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  1. Komarine Romdenh-Romluc (2012). Thought in Action. In Dan Zahavi (ed.), The Oxford Handbook of Contemporary Phenomenology. Oxford University Press.
     
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  2. Komarine Romdenh-Romluc (2011). Agency and Embodied Cognition. Proceedings of the Aristotelian Society 111 (1pt1):79-95.
    The dominant account of agency takes actions to be brought about and guided by intentions that represent the agent's performance of the action. Merleau-Ponty offers an alternative view that denies intentions are essential for action. He holds instead that the agent's activity is brought about by her apprehension of her environment, without the need for any intervening thoughts that represent her performance of it. I argue that two considerations advanced in favour of the thesis that human cognition is embodied are (...)
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  3. Komarine Romdenh-Romluc (2011). Routledge Philosophy Guidebook to Merleau-Ponty and Phenomenology of Perception. Routledge.
    In this GuideBookKomarine Romdenh-Romluc introduces and assesses: Merleau-Ponty's life and the background to his philosophy the key themes and arguments of Phenomenology of Perception the continuing importance of Merleau-Ponty's work to ...
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  4. Komarine Romdenh-Romluc (2011). Time for Consciousness: Intention and Introspection. [REVIEW] Phenomenology and the Cognitive Sciences 10 (3):369-376.
    We assume that we can act—in at least some cases—by consciously intending to do so. Wegner (2002) appeals to empirical research carried out by Libet et al. (1983) to challenge this assumption. I argue that his conclusion presupposes a particular view of conscious intention. But there is an alternative model available, which has been developed by various writers in the phenomenological tradition, and most recently defended by Moran (2001). If we adopt this alternative account of conscious intention, Wegner’s argument no (...)
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  5. Komarine Romdenh-Romluc (2008). First-Person Thought and the Use of 'I'. Synthese 163 (2):145 - 156.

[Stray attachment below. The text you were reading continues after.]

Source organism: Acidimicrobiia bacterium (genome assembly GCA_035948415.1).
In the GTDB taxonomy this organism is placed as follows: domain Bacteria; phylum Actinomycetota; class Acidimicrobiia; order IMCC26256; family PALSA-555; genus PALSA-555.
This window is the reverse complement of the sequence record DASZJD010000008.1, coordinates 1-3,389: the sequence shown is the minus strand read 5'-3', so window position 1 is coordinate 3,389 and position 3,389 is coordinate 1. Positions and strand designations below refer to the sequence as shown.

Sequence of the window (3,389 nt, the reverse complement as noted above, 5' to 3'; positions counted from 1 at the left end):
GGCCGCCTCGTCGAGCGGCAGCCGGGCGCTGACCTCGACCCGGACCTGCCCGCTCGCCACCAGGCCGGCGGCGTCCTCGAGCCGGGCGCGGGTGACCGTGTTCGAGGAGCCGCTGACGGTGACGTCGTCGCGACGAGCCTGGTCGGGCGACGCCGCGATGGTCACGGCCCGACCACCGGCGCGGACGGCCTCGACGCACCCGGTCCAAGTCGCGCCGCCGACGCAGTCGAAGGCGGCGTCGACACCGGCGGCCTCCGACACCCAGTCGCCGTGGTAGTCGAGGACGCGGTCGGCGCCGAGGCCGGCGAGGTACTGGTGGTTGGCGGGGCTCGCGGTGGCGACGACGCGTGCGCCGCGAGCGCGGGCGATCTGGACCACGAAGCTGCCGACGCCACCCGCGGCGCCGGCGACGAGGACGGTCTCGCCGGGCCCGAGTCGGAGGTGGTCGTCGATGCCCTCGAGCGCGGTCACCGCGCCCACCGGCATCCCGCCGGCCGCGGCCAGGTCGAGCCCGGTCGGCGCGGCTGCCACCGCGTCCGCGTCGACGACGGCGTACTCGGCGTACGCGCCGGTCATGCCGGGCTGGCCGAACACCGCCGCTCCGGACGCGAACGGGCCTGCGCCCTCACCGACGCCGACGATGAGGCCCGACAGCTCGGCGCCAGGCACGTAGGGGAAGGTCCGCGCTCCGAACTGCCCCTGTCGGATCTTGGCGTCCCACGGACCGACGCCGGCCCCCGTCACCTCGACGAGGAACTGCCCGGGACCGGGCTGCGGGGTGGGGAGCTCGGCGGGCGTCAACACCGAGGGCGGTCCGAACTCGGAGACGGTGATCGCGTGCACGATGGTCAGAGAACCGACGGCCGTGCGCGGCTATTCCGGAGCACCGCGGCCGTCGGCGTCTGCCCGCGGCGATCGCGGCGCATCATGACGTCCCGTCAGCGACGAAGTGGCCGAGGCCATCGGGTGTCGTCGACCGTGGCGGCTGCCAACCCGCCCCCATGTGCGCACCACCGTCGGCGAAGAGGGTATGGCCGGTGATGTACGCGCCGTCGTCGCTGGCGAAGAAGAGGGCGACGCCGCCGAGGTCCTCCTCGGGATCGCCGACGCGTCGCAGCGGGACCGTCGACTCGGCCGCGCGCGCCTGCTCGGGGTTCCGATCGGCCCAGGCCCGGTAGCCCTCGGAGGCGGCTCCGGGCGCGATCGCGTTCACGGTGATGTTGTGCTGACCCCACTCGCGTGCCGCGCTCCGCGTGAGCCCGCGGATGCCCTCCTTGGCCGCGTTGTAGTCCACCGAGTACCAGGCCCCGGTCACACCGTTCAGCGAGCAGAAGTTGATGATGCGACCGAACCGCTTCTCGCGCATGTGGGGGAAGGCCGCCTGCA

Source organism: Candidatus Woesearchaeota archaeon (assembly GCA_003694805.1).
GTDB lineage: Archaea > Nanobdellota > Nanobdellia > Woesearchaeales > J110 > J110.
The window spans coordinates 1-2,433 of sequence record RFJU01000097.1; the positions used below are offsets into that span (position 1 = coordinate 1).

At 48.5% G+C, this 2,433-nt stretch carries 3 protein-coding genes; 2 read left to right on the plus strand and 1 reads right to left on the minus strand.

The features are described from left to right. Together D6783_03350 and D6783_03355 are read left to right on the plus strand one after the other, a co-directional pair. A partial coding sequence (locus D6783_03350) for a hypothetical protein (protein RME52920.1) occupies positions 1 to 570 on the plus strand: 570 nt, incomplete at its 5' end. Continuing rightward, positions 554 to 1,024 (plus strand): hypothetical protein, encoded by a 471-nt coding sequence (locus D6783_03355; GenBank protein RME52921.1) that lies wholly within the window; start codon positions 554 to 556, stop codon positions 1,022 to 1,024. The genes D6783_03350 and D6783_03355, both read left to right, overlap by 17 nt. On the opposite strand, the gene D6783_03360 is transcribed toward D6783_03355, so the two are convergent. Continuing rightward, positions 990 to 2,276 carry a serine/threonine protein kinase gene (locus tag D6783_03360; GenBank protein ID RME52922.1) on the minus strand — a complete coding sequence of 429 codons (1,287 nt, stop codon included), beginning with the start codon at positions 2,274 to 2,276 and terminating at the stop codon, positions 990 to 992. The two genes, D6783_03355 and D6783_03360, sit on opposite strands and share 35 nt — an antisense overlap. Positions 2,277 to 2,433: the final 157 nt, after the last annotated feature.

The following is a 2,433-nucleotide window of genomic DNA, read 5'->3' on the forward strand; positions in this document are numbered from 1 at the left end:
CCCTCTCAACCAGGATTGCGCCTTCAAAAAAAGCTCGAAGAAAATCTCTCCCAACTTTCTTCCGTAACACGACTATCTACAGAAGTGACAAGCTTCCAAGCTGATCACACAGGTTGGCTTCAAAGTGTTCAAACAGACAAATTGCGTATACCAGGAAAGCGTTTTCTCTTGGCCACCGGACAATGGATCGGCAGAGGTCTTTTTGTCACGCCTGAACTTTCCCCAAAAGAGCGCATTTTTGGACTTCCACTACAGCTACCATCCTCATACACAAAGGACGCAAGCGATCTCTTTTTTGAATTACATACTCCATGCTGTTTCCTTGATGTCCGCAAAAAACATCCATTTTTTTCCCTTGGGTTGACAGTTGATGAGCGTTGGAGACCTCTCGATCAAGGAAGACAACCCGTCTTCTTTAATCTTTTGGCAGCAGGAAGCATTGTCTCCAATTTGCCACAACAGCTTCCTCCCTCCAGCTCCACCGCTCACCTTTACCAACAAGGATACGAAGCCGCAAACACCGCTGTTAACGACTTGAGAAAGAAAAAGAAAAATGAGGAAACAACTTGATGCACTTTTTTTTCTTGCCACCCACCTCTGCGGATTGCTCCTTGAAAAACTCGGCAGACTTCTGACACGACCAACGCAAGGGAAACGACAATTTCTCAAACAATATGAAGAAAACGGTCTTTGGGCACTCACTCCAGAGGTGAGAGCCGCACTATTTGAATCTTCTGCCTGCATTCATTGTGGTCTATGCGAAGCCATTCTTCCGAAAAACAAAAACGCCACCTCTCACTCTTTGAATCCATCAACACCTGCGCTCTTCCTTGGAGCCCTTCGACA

The traditional account (TA) of first-person thought draws conclusions about this type of thinking from claims made about the first-person pronoun. In this paper I raise a worry for the traditional account. Certain uses of ‘I’ conflict with its conception of the linguistic data. I argue that once the data is analysed correctly, the traditional approach to first-person thought cannot be maintained.
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  6. Josep E. Corbi, Komarine Romdenh-Romluc, Josep L. Prades, Hilan Bensusan, Manuel de Pinedo, Carla Bagnoli & Richard Moran (2007). On Richard Moran's Authority and Estrangement. Author's Reply. Theoria 22 (58).
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  7. Komarine Romdenh-Romluc (2007). Merleau-Ponty's Account of Hallucination. European Journal of Philosophy 17 (1):76-90.
  8. Komarine Romdenh-Romluc (2007). Merleau-Ponty and the Power to Reckon with the Possible. In Thomas Baldwin (ed.), Reading Merleau-Ponty: On Phenomenology of Perception. Routledge.
     
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  9. Komarine Romdenh-Romluc (2007). Suppressed Belief. Theoria 22 (1):17-24.
    Moran conceives of conscious belief as a conscious activity, rather than awareness of a mental state. Once conscious belief is understood in this way, the notion of suppressed belief becomes problematic. In this paper, I draw on the work of Merleau-Ponty to sketch an account of suppressed belief. I suggest that suppressed beliefs should not be understood as attitudes towards propositions. Instead, they should be conceived as ways of perceiving and interacting with the world that are out of keeping with (...)
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  10. Constantine Sandis & Komarine Romdenh-Romluc (2005). Philosophy of Mind. Philosophical Books 46 (2):170-174.
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  11. Komarine Romdenh-Romluc (2004). Review: The Philosophy of Merleau-Ponty. [REVIEW] Mind 113 (449):193-195.
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  12. Komarine Romdenh-Romluc (2002). Now the French Are Invading England! Analysis 62 (1):34–41.
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